The Permanent Forces of the Empire Beyond the Seas Medal is a long service and good conduct medal, instituted for award to other ranks of the Permanent Forces of the Dominions and Colonies of the British Empire. The medal, also known as the Permanent Overseas Forces Long Service and Good Conduct Medal, was established in 1910 as a single common award to supersede the several local versions of the Army Long Service and Good Conduct Medal which were being awarded by the various territories.
The Militia Long Service Medal was a long service medal awarded by the United Kingdom between 1904 and 1930.
The Volunteer Long Service Medal was instituted in 1894 as an award for long service by other ranks and some officers of the United Kingdom's Volunteer Force. Award of the medal was discontinued when it was superseded by the Territorial Force Efficiency Medal in 1908.
The Special Reserve Long Service and Good Conduct Medal was a long service medal awarded by the United Kingdom. The medal was awarded for service in the Army Special Reserve, or a combination of service in the Special Reserve and other part-time military forces. Awarded between 1908 and 1930, the medal was only awarded 1,078 times.
The Imperial Yeomanry Long Service Medal was a long service medal awarded by the United Kingdom. It is no longer awarded.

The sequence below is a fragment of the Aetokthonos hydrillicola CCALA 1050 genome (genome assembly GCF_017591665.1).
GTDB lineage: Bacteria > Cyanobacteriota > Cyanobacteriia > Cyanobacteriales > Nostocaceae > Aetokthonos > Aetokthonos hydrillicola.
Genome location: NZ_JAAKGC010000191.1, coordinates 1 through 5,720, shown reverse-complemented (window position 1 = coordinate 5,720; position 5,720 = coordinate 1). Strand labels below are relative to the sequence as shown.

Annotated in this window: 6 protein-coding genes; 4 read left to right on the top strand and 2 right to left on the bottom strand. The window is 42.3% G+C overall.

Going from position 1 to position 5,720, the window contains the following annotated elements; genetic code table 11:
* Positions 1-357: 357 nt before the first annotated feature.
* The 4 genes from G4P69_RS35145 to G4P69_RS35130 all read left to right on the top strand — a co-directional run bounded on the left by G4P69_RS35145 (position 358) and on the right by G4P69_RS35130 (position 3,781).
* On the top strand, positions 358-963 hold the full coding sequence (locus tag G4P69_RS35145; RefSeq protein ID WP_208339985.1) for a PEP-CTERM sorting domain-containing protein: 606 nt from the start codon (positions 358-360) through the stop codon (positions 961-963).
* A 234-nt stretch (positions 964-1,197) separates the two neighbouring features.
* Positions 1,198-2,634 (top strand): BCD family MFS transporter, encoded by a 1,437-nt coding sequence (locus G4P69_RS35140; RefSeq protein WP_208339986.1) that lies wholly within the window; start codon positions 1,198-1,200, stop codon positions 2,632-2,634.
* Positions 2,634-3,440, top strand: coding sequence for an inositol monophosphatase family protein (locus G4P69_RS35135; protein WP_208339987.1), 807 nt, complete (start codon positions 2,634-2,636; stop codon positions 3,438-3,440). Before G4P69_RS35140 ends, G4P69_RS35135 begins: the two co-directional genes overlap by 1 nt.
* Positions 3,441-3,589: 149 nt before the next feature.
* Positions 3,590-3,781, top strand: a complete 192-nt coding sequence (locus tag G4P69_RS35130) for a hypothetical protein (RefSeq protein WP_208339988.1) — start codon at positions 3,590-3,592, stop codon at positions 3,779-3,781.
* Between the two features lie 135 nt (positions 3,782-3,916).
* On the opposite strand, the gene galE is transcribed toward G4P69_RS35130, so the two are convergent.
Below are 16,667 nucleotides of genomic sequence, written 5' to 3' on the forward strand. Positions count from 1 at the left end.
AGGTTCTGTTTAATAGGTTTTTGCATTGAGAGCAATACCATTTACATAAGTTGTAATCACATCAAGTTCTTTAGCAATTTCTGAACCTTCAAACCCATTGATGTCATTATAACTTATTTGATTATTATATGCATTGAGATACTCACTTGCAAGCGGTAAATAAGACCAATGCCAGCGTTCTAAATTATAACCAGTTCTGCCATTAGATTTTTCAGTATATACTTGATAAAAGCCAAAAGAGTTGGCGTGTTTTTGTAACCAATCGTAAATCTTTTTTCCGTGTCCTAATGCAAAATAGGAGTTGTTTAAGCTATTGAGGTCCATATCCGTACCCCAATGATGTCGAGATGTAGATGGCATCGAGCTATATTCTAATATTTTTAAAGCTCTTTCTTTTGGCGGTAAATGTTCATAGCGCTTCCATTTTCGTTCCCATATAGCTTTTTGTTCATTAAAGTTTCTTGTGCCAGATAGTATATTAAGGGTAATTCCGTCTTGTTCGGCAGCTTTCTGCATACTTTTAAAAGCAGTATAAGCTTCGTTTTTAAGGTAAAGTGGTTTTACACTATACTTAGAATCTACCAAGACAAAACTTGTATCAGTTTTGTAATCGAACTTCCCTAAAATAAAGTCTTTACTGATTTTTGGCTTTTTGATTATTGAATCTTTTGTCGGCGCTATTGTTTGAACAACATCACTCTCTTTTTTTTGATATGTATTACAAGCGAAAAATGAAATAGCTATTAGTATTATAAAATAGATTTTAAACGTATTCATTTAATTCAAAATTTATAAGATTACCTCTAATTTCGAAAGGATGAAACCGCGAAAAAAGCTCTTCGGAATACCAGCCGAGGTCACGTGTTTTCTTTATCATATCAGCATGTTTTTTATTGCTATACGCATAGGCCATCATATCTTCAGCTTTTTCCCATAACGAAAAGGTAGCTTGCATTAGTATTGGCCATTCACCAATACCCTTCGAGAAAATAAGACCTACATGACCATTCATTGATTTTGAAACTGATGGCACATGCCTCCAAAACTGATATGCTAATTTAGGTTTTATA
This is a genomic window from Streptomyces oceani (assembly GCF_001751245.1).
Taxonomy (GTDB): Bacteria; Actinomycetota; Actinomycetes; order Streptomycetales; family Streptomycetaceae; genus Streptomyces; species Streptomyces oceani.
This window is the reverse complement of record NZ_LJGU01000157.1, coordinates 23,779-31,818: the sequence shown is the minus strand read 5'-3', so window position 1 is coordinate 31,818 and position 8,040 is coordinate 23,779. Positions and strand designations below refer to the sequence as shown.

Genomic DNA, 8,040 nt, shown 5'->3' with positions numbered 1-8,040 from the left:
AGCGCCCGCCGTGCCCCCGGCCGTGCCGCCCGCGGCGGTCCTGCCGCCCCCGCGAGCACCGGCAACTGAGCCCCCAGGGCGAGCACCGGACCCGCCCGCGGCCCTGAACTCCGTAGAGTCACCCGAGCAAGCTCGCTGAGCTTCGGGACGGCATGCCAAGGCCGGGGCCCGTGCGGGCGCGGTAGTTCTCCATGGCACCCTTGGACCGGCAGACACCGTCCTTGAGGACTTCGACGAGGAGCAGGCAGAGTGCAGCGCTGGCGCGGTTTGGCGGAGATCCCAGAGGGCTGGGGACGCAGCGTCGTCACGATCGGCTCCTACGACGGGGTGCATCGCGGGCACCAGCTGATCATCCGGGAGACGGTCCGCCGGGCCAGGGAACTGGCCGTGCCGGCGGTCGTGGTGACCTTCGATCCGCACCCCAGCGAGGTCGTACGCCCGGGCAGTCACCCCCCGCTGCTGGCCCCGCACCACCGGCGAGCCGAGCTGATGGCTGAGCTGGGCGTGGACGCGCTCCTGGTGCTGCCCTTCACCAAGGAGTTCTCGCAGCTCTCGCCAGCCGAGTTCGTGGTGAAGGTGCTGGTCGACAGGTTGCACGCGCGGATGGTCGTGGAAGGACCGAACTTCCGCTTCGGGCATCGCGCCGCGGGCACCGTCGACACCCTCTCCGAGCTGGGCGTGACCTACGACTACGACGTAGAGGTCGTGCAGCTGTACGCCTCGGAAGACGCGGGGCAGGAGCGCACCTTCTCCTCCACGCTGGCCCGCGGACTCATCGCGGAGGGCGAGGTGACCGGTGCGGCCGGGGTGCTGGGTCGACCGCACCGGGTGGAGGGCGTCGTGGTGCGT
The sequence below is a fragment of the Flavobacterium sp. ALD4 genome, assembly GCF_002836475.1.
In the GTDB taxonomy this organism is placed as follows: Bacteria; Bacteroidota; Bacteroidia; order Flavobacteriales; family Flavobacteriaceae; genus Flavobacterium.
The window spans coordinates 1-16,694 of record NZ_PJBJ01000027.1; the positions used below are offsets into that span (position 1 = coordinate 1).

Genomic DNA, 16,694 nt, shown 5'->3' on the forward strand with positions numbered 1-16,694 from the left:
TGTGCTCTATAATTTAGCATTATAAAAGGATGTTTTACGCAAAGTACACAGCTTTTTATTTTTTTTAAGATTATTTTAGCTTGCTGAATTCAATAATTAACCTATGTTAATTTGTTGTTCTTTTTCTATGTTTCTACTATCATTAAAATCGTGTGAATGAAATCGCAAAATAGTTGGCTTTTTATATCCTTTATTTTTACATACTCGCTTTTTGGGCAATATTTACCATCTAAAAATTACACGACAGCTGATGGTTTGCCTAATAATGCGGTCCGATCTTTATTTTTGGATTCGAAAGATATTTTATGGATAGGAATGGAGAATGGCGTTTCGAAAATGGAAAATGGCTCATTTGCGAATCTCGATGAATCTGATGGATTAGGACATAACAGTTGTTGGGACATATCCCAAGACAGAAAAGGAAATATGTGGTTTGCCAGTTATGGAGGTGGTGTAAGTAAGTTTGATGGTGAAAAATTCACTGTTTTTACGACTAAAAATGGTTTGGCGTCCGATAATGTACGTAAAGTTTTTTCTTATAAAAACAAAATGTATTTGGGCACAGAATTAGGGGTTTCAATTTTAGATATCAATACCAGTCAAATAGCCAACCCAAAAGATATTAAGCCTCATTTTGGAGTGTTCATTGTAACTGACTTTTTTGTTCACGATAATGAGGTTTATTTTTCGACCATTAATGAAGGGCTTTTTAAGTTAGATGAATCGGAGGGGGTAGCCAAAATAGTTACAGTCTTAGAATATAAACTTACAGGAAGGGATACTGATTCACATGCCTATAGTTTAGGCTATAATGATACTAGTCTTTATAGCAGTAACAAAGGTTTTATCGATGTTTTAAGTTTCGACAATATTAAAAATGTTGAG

The Volunteer Long Service Medal was instituted in 1894 as an award for long service by other ranks and some officers of the United Kingdom's Volunteer Force. In 1896, the grant of the medal was extended to other ranks and officers who had served in the ranks of the Volunteer Forces throughout the British Empire. A separate new medal was instituted, the Volunteer Long Service Medal for India and the Colonies. Awarding of this medal was discontinued in stages when it was superseded in most territories by the Colonial Auxiliary Forces Long Service Medal in 1899 and in the remainder by the Efficiency Medal in 1930.
J M A Tamplin, The Territorial Force Efficiency Medal, 1908-1921 and the Territorial Efficiency Medal, 1922-1930, (1985), (Spink: London)